Essential photo editing tricks for landscapes: 06 How to make light rays
Professional landscape photographers will often visit the same scene over and over, waiting for the perfect moment when the clouds part and the scene is flooded with breathtaking rays of light.
Unfortunately, most of us don't have that luxury. But if you think a sky would benefit from moody clouds and a few 'God rays' then you could create the effect in Photoshop…
01 Drop in a sky
Open your image then grab the Quick Selection tool and paint over the sky to select it, then press Cmd/Ctrl+I to invert the selection. Go to Select>Refine Edge. Set Radius 3px, Shift Edge +4, Output to: New Layer with Layer Mask, then hit OK. Select the bottom layer and go to File>Place. Load 'rays_sky.jpg'.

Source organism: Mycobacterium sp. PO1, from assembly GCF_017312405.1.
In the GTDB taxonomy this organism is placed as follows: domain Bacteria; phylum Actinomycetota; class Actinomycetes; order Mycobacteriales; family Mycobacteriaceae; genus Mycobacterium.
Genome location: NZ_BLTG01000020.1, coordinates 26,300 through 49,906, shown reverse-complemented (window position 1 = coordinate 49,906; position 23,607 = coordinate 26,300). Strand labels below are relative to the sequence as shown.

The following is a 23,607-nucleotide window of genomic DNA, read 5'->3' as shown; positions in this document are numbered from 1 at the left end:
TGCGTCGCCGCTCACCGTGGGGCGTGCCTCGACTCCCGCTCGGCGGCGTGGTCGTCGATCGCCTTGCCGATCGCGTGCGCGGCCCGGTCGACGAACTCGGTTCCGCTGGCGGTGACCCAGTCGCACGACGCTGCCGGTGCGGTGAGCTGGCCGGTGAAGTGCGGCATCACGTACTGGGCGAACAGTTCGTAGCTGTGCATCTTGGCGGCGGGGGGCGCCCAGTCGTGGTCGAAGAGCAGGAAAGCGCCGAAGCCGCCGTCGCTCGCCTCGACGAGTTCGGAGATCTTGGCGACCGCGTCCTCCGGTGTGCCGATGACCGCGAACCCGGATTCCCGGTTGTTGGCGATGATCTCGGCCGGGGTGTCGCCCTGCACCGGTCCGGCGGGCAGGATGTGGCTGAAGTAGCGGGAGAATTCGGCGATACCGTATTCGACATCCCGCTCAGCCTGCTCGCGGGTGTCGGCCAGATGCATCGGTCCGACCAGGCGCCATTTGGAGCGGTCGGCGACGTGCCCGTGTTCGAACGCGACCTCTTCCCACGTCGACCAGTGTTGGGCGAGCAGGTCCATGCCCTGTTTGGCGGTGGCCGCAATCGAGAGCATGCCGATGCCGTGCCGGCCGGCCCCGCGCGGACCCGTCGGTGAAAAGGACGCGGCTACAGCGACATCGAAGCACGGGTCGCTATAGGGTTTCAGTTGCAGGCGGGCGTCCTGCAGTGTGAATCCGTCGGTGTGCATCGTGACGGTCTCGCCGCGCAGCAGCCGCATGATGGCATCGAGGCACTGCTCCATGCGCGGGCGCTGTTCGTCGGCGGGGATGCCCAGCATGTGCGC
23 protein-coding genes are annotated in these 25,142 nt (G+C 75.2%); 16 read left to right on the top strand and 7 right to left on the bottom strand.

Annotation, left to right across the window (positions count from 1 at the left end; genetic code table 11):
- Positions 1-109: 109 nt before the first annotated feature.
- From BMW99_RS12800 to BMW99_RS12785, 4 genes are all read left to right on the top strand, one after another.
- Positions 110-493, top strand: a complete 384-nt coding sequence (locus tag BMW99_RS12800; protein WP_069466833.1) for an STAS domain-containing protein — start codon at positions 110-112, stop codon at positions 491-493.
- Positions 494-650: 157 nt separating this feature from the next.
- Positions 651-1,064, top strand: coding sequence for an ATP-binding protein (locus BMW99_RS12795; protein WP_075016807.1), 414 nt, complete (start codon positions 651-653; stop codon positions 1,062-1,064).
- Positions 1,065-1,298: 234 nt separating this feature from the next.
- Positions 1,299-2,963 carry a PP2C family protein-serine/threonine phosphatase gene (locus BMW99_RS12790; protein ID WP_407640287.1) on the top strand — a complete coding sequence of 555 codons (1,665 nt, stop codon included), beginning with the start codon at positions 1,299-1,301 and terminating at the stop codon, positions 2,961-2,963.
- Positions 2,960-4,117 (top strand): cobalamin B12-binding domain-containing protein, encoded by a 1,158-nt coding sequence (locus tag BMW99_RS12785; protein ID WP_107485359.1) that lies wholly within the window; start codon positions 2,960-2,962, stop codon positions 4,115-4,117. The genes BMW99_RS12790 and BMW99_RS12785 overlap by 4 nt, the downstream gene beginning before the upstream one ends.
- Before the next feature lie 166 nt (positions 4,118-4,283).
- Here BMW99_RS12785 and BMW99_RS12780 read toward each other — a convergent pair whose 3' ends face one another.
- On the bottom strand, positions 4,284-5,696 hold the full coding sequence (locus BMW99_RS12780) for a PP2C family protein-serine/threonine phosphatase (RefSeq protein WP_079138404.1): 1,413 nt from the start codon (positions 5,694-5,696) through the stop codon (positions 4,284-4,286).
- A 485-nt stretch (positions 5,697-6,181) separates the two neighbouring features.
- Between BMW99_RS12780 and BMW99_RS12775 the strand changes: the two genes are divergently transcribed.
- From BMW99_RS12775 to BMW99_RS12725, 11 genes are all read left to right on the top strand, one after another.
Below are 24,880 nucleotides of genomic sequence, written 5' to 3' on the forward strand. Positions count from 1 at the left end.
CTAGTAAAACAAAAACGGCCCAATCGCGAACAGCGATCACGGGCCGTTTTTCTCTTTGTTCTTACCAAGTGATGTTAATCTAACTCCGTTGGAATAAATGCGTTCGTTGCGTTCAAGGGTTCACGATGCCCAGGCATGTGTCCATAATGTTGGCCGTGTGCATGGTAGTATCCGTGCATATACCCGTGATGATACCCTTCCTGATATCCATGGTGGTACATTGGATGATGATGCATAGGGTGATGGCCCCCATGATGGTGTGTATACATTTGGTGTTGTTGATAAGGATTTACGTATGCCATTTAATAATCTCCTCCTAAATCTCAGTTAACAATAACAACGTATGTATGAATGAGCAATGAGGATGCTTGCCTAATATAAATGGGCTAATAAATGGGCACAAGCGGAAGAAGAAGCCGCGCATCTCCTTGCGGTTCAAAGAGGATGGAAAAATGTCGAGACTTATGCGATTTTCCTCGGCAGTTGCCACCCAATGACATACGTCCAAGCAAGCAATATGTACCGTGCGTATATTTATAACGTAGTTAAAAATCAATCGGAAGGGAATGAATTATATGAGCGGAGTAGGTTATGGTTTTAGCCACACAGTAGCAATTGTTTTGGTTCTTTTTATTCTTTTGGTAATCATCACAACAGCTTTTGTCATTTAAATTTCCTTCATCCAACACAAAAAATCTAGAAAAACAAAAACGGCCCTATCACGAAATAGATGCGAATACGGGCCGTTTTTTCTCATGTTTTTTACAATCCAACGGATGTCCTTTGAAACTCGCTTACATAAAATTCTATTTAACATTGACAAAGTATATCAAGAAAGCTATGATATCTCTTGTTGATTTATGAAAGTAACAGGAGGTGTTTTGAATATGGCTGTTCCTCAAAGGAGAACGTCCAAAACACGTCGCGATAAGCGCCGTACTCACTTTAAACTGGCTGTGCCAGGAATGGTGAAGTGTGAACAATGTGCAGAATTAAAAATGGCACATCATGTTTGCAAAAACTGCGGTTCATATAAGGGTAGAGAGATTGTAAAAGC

02 Render clouds
Use the Move tool to position the sky. Create a new layer at the top of the Layer Stack then grab the Elliptical Marquee tool and draw a circular selection that overlaps the top right corner. Go to Filter>Render>Clouds. Press Cmd/Ctrl+L to bring up Levels, then drag the white and black points inwards to boost contrast.
03 Make light rays
Hit OK and then press Cmd/Ctrl+D to deselect, then go to Filter>Blur>Radial Blur. Set Blur: Zoom, Strength 100 and move the blur position to the top right corner, then hit OK. Press Cmd/Ctrl+F a few times to reapply the filter. Change the Blend Mode to Screen. Press Cmd/Ctrl+T and drag the box to enlarge and position the streaks.
04 Adjust the tones
Press Enter and click the Add Layer Mask icon. Grab the Brush tool and paint with black to hide unwanted streaks. If you want stronger rays, press Cmd/Ctrl+J to copy the layer. Go to Layer>New Adjustment Layer>Curves. Drag down the Curve to darken the scene and paint on the mask to hide the change over the building and hill.
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